Advertisement

Journal of Public Health

, Volume 18, Issue 4, pp 375–384 | Cite as

Colombia’s organ trade: Evidence from Bogotá and Medellín

  • Roger Lee Mendoza
Original Article

Abstract

Aim

This quantitative study seeks to determine why the underground organ commerce exists and thrives in Colombia, and how it responds to global donor shortages, public opposition and government initiatives to curtail it. Policy lessons and insights from the Colombian experience in organ donation and transplantation are identified in this study.

Subjects and Methods

Statistical random samples of 169 living and paid Colombian donors (or vendors) were apportioned between the key organ supplier cities of Bogotá and Medellín based on population. A pre-tested and interviewer-administered questionnaire was designed for organ vendors in these multi-stage samples. Qualitative analysis of pertinent Colombian laws and regulations forms the other half of this study.

Results

Survey results from Bogotá and Medellín tend to indicate shared demographic characteristics between Colombian vendors and their counterparts in developing countries that are major destinations for organ trafficking. The organ trade in Colombia is generally open, brokered and without price competition and provisions for vendors’ postoperative care, which help attract many foreign buyers. These factors also increase the vulnerability of vendors to unscrupulous third parties. The study finds that public indifference, state/institutional incapacity, corruption, and constantly changing trade environments, rules and operations subvert the legal and regulatory framework for organ donation and transplantation, which in Colombia is rather unique for its extent of coverage, complexity and detail.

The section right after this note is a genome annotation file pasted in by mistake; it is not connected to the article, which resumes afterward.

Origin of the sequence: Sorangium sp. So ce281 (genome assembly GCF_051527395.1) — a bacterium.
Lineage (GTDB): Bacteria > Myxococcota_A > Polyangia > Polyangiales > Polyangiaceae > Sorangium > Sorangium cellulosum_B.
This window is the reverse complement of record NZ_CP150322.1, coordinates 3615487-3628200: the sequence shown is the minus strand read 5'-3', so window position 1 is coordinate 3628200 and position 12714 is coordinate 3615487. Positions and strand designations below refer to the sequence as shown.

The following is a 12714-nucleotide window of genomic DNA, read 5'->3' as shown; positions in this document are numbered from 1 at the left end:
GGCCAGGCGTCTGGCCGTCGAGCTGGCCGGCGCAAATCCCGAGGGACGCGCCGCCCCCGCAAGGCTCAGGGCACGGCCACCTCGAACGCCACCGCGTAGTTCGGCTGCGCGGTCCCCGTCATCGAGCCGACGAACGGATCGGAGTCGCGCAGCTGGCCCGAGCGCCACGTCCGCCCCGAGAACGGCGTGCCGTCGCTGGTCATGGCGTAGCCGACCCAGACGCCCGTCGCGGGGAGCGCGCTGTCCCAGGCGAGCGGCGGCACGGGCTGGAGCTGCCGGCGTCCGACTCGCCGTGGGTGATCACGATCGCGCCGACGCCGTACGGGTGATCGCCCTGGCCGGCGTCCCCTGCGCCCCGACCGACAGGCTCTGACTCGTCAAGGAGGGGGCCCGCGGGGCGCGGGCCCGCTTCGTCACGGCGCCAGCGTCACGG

Conclusion

The empirical evidence obtained from Bogotá and Medellín offers a challenge for governments to look beyond the availability of legal and regulatory restraints and remedies. Why and how these can be effectively undermined by organ trade participants without necessarily affecting or reversing their economic behavior are pressing issues that demand immediate attention.

Keywords

Broker Cadaveric Living donor Organ transplantation Organ vendor Underground trade 

Notes

Financial Disclosure

None

Conflict of Interest

The author confirm that there are no relevant associations that might pose a conflict of interest.

References

  1. Becker GS, Elias JJ (2007) Introducing incentives in the market for live and cadaveric organ donations. J Eco Pers 21:2–24Google Scholar
  2. Casas, J.G.L. (2008). Informe Colombia VII Reunión Red Consejo Iberoamericano de Donación y Trasplante. Mexico, November 16–18.Google Scholar
  3. Cherry M (2005) Kidney for Sale by Owner: Human Organs, Transplantation, and the Market. Georgetown University Press, GeorgetownGoogle Scholar
  4. Dailey, K. (2009). Body Parts à la Carte: What Living Organ Donors Can Spare. Newsweek. July 24.Google Scholar
  5. Danziger, R (2006). Human Trafficking. International Organization for Migration, Japan. Available at http://www.iomjapan.org/archives/IOM_RD_CTpresentation_25Feb2006.pdf (accessed December 9, 2009).
  6. Fabregas L. (2007). Transplant ‘tourism’ questioned at medical centers in Colombia. Pittsburgh Tribune Review. February 18.Google Scholar
  7. Friedman A (2002) Payment for living organ donation should be legalized. BMJ 333:746–748CrossRefGoogle Scholar
  8. Goodwin M (2006) Black Markets: The Supply and Demand of Body Parts. Cambridge University Press, CambridgeGoogle Scholar
  9. Goyal M et al (2002) Economic and health consequences of selling a kidney in India. JAMA 288:1589–1593CrossRefPubMedGoogle Scholar
  10. Hamer RA, El Nahas AM (2006) The burden of chronic kidney disease is rising rapidly worldwide. BMJ 332:563–564, March 11CrossRefPubMedGoogle Scholar